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Omar Souleyman - Highway to Hassake (Folk and Pop Sounds of Syria)

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Artist: Omar Souleyman

Album: Highway to Hassake (Folk and Pop Sounds of Syria)

Label: Sublime Frequencies

Review date: Nov. 1, 2007


Omar Souleyman - "Jani (She Came to Me)" (Highway To Hassake (Folk And Pop Sounds Of Syria))


For Americans who follow the news, there are but a few narratives to associate with the country of Syria. Diplomatic stalemates, friction with its neighbors, the recent destruction of a suspected nuclear site – the stories reported are inevitably of conflict and dispute. More generally, they are stories told without qualification, as if these descriptions of raw politics defined Syria in full. Perhaps it is with these background presuppositions that the same Americans will approach the music of Omar Souleyman, a Syrian performer whose first U.S.-available full-length, Highway to Hassake, was released earlier this year. Yet, after even the most cursory listening, it is from these presuppositions that these listeners will have to part.

Hassake is a catalogue of Souleyman's material released between 1996 and 2006, and most of the album is similar in form. Souleyman works according to a skeletal model. A drum, prerecorded, keeps time; the thump of a bass punctuates the measures and periodically provides a downbeat. Layered atop is a keyboard synthesized to a reedy, almost honking tone. Then there is Souleyman, the centerpiece. Souleyman is as much a toaster as he is a troubadour – his refrains are chanted rather than sung. With a brassy rasp, Souleyman vocalizes in a manner that is more didactic than melodious. When put together, the result is a set of grooves simply arranged but seemingly complete. It is a sound rough yet robust.

The general structure of Souleyman's music is call and response; after every two lines by Souleyman, the keyboard reciprocates with a brief riff. It is similar in style to classic American musical forms like the blues and even perhaps the music of Appalachia. The tempo, however, suggests a perspective more modern. Souleyman makes music that is fleet-footed, if not frantic. To the American ear, it is music for gyrating – though video clips of Souleyman suggest that, for him at least, the music has a less corporeal effect. Souleyman barely flinches while performing; masked by a set of wide-rimmed sunglasses and a full moustache, Souleyman is unfazed by his own musical kinetics. For listeners with only the record, however, the movement in Souleyman's music cannot be denied. It is an instigation to dance – and it needs no translation.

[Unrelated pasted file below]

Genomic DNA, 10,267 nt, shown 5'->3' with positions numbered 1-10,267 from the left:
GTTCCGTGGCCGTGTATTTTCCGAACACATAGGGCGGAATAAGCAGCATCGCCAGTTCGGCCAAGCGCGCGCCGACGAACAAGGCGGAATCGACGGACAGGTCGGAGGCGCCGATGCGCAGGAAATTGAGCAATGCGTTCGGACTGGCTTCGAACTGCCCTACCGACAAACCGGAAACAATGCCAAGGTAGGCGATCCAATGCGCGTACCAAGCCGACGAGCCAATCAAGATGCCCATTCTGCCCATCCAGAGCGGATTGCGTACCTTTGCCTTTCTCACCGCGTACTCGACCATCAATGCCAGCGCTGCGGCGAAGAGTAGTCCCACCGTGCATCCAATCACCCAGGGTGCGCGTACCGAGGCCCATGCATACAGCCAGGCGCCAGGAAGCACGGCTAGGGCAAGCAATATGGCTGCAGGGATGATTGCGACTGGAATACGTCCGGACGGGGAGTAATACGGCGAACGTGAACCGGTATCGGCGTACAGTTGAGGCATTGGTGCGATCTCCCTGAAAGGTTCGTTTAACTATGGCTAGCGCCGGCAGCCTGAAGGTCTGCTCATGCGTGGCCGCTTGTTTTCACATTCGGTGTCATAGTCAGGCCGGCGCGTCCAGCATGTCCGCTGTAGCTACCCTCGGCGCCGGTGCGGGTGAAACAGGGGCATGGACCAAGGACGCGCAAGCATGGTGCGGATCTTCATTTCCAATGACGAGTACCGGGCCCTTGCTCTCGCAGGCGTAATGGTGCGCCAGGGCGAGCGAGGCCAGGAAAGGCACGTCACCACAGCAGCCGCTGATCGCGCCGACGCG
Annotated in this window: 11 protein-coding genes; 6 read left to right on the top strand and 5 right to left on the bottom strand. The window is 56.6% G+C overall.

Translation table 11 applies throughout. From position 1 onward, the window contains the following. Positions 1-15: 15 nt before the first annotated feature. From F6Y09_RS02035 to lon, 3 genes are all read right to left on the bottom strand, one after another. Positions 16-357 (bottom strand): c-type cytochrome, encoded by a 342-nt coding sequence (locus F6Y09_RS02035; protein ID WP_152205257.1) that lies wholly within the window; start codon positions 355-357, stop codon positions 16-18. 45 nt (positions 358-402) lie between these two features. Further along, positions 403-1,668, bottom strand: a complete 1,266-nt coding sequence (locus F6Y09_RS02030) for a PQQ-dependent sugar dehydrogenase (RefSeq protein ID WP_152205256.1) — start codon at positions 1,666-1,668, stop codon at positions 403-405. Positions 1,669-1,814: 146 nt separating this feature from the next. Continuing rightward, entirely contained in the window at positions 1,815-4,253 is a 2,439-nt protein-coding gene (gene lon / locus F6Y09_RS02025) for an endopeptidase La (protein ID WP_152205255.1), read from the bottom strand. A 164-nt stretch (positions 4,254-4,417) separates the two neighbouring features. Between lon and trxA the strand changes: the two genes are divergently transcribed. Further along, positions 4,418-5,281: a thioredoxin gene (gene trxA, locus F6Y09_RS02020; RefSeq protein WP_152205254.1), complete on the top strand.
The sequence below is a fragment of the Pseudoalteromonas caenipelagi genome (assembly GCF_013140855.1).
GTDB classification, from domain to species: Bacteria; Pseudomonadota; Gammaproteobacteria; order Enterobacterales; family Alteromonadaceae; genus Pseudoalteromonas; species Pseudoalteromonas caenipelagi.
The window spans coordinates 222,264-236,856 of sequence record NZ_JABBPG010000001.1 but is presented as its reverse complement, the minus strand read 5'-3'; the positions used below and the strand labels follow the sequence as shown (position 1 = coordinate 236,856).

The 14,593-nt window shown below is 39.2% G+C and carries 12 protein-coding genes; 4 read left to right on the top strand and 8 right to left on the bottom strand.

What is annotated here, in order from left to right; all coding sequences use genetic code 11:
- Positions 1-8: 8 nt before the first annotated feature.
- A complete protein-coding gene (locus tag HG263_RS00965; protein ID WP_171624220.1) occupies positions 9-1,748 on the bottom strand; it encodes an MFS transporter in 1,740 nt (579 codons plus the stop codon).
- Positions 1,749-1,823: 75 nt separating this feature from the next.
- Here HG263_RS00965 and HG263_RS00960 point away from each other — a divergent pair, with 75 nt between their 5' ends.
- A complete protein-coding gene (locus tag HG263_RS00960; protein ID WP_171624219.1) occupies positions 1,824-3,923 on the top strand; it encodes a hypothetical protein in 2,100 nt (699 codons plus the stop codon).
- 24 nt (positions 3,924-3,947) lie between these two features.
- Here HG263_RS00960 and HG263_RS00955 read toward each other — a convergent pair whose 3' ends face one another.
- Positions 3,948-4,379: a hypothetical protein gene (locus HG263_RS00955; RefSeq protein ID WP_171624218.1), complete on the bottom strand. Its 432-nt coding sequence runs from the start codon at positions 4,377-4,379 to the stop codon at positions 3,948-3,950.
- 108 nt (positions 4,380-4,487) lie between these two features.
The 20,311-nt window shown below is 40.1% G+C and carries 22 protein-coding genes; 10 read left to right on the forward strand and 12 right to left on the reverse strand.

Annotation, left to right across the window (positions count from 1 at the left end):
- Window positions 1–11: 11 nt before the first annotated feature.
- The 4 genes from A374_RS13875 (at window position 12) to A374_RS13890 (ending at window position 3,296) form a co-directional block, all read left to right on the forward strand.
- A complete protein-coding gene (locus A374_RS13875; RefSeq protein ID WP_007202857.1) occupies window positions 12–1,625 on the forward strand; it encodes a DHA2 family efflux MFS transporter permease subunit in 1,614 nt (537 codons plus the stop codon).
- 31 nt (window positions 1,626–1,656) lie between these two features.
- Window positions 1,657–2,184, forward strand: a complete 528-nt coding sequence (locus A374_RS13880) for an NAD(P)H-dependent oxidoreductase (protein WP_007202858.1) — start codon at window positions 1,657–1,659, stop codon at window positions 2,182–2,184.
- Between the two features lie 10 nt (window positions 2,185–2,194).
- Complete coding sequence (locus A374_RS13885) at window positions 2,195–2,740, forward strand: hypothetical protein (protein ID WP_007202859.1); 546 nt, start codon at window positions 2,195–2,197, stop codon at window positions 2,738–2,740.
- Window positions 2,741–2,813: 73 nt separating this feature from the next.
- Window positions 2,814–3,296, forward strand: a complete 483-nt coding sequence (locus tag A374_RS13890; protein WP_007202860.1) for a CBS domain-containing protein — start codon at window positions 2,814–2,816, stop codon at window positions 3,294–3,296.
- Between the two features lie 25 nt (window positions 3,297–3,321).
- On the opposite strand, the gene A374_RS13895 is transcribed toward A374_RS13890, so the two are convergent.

Even if Souleyman is accessible, there is still the question of what to make of Hassake aside from its invitation for body moving. At a most basic level, Souleyman complicates how a listener, whose knowledge is confined to international politics and front-page stories, might otherwise understand Syria and its culture. If this were all that Souleyman’s music offered, however, Hassake would be unsatisfying. In an age of multiculturalism, where nuance is preferred to generalization, a challenge to the narrow-minded conception of Syria as a political bęte noire is obvious to the point of platitude. Hassake is more than merely adding detail to a broad depiction.

The appeal of Hassake is not for a deepened understanding of difference. Rather, Hassake stakes a challenge to the basic proposition that American and Syrian musical cultures need to be cleaved firmly at all. For, as Hassake demonstrates, there has been a bleeding between the two. This intermingling is proved by the album's service as the sourcebook for some of the current trends in Western pop, and for the location of Western pop in Souleyman’s repertoire. Hip hop and electronic music – the music of American clubs – have already invoked the sounds of the near and far East, like those released by Souleyman. Apparently, as Hassake suggests, the incorporated are incorporators, too. On “Arabic Dabke,” for example, the influence of American music on Souleyman is palpable. Souleyman uses the bass to create space between it and the backbeat, echoing a tactic used in jazz, R&B, and, most prominently today, in hip hop. Although a "dabke" (a traditional line dance of sorts) in name, “Arabic Dabke” is really a strut at heart. Souleyman has produced not a reinterpretation but a remix.

Parts of Hassake cannot rightly be described as exhibiting elements of American style – or, alternatively, as exhibiting elements that American music has already appropriated for itself. For instance, the opening wails of "Atabat" or "Bashar Ya Habib Al Shaab" seem distinctly foreign and, at this moment, immune to any crossover. Nonetheless, the frequent instances of Souleyman's shared tastes and assumptions with American music make any attempt to limit him to the narrow category of Syrian music an error. Souleyman's use of high-speed drums, his emphasis on the downbeat, and his embrace of the keyboard’s synthetic fuzz are, in varying degrees, allusions to American pop. And as American pop expands its limits, stirring the sounds of farther cultures into its stew, the otherness of Souleyman's music will dissipate. Boundaries will still be set. But, as Hassake portends, they need be neither inflexible nor definite.

By Ben Yaster

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